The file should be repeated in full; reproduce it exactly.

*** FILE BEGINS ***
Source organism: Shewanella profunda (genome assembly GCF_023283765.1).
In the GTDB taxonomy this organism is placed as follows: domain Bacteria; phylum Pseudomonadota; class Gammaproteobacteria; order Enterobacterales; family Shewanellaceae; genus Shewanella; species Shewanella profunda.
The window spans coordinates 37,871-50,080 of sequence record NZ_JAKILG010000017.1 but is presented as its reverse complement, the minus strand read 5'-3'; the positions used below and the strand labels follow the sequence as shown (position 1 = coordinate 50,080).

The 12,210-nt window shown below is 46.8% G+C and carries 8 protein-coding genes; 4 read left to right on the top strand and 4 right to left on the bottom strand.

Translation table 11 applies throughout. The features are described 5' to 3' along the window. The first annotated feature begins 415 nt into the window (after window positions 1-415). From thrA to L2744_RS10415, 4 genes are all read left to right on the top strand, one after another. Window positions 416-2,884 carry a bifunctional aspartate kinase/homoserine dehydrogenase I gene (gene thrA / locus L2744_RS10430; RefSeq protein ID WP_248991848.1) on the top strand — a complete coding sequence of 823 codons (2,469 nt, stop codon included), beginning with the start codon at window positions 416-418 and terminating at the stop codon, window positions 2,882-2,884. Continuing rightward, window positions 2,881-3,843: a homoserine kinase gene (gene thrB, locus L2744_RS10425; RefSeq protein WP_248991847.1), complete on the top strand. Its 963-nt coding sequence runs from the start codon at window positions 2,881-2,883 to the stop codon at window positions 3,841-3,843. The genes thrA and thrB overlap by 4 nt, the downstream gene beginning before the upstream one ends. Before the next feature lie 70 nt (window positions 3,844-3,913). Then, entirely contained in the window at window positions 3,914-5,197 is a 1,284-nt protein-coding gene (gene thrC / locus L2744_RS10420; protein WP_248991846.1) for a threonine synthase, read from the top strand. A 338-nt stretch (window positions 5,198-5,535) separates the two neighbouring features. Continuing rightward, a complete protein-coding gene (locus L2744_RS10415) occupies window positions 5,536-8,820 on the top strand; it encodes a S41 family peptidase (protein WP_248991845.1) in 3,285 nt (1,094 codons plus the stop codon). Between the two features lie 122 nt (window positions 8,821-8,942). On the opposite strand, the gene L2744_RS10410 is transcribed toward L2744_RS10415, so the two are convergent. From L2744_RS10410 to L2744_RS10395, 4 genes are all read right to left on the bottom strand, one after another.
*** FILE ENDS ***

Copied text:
Source organism: Shewanella profunda (genome assembly GCF_023283765.1).
In the GTDB taxonomy this organism is placed as follows: domain Bacteria; phylum Pseudomonadota; class Gammaproteobacteria; order Enterobacterales; family Shewanellaceae; genus Shewanella; species Shewanella profunda.
The window spans coordinates 37,871-50,080 of sequence record NZ_JAKILG010000017.1 but is presented as its reverse complement, the minus strand read 5'-3'; the positions used below and the strand labels follow the sequence as shown (position 1 = coordinate 50,080).

The 12,210-nt window shown below is 46.8% G+C and carries 8 protein-coding genes; 4 read left to right on the top strand and 4 right to left on the bottom strand.

Translation table 11 applies throughout. The features are described 5' to 3' along the window. The first annotated feature begins 415 nt into the window (after window positions 1-415). From thrA to L2744_RS10415, 4 genes are all read left to right on the top strand, one after another. Window positions 416-2,884 carry a bifunctional aspartate kinase/homoserine dehydrogenase I gene (gene thrA / locus L2744_RS10430; RefSeq protein ID WP_248991848.1) on the top strand — a complete coding sequence of 823 codons (2,469 nt, stop codon included), beginning with the start codon at window positions 416-418 and terminating at the stop codon, window positions 2,882-2,884. Continuing rightward, window positions 2,881-3,843: a homoserine kinase gene (gene thrB, locus L2744_RS10425; RefSeq protein WP_248991847.1), complete on the top strand. Its 963-nt coding sequence runs from the start codon at window positions 2,881-2,883 to the stop codon at window positions 3,841-3,843. The genes thrA and thrB overlap by 4 nt, the downstream gene beginning before the upstream one ends. Before the next feature lie 70 nt (window positions 3,844-3,913). Then, entirely contained in the window at window positions 3,914-5,197 is a 1,284-nt protein-coding gene (gene thrC / locus L2744_RS10420; protein WP_248991846.1) for a threonine synthase, read from the top strand. A 338-nt stretch (window positions 5,198-5,535) separates the two neighbouring features. Continuing rightward, a complete protein-coding gene (locus L2744_RS10415) occupies window positions 5,536-8,820 on the top strand; it encodes a S41 family peptidase (protein WP_248991845.1) in 3,285 nt (1,094 codons plus the stop codon). Between the two features lie 122 nt (window positions 8,821-8,942). On the opposite strand, the gene L2744_RS10410 is transcribed toward L2744_RS10415, so the two are convergent. From L2744_RS10410 to L2744_RS10395, 4 genes are all read right to left on the bottom strand, one after another.